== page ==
Abraham-Louis Breguet was born in Neuchâtel, Switzerland, in 1747 but moved to Paris in 1775. A peerless technician, Breguet invented mechanisms that constituted wonderful advances in watchmaking, notably the tourbillon regulator, an astonishing device that corrected the effect of gravity on the balance wheel.
Watches, clocks, and measuring instruments, accompanied by portraits, archive documents and patent applications, shed light on the developments pioneered by Breguet from his early years in Paris to the period when he handed the business over to his son, Antoine-Louis.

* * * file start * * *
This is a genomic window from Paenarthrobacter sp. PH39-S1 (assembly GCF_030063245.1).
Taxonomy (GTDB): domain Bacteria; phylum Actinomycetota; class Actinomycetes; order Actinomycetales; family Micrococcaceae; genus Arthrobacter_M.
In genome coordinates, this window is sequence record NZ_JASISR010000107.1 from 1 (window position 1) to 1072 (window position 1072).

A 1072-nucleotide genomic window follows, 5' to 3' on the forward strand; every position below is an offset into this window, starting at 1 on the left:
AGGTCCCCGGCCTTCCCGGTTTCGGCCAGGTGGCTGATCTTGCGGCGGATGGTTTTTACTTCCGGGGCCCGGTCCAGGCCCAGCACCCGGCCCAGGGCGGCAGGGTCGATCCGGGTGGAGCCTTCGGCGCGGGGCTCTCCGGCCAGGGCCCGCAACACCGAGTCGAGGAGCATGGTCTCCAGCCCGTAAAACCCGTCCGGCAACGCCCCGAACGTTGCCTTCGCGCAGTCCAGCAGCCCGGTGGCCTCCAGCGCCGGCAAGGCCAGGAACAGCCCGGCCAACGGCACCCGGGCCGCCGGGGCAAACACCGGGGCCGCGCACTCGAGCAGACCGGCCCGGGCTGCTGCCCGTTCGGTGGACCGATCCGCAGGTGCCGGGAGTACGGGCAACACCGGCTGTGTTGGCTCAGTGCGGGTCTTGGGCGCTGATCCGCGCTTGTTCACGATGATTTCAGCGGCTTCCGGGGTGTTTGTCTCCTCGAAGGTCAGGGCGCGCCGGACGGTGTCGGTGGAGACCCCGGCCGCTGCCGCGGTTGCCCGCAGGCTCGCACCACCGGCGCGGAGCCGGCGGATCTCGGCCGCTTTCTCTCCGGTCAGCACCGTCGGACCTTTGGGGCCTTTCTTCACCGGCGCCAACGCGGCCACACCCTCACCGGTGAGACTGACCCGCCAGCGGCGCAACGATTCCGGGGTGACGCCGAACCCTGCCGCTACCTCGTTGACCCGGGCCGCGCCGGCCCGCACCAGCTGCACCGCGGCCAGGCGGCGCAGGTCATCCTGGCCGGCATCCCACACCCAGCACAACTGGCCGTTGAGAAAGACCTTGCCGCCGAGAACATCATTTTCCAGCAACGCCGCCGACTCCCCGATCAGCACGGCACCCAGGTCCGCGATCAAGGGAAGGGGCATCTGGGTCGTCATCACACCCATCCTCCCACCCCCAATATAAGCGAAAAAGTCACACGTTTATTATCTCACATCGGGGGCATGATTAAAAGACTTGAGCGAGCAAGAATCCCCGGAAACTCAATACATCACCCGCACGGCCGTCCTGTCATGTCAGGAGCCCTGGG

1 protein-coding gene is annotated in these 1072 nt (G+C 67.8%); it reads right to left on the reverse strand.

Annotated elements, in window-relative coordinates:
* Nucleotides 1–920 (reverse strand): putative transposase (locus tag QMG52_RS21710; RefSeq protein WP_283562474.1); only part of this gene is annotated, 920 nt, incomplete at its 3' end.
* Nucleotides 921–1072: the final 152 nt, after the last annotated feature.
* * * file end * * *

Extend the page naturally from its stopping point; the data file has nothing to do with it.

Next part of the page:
TIme pieces on view include, for example, a Turkish Watch (image at left)
This name was used to denote watches produced specially for the Turkish market by Breguet. Turkish watches have enamel dials and very distinctive numerals in Turkish characters. The cases are also highly distinctive: sometimes double, enameled throughout and richly decorated with floral motifs and landscapes. The last watches and clocks with Turkish numerals date from the late nineteenth century, when the firm still had a representative in Constantinople.
A catalogue of the exhibition, Breguet and the Louvre, An Apogee of European Watchmaking, edited by Marc Bascou and Emmanuel Breguet, has been co-published with Somogy, € 39
Musée du Louvre Website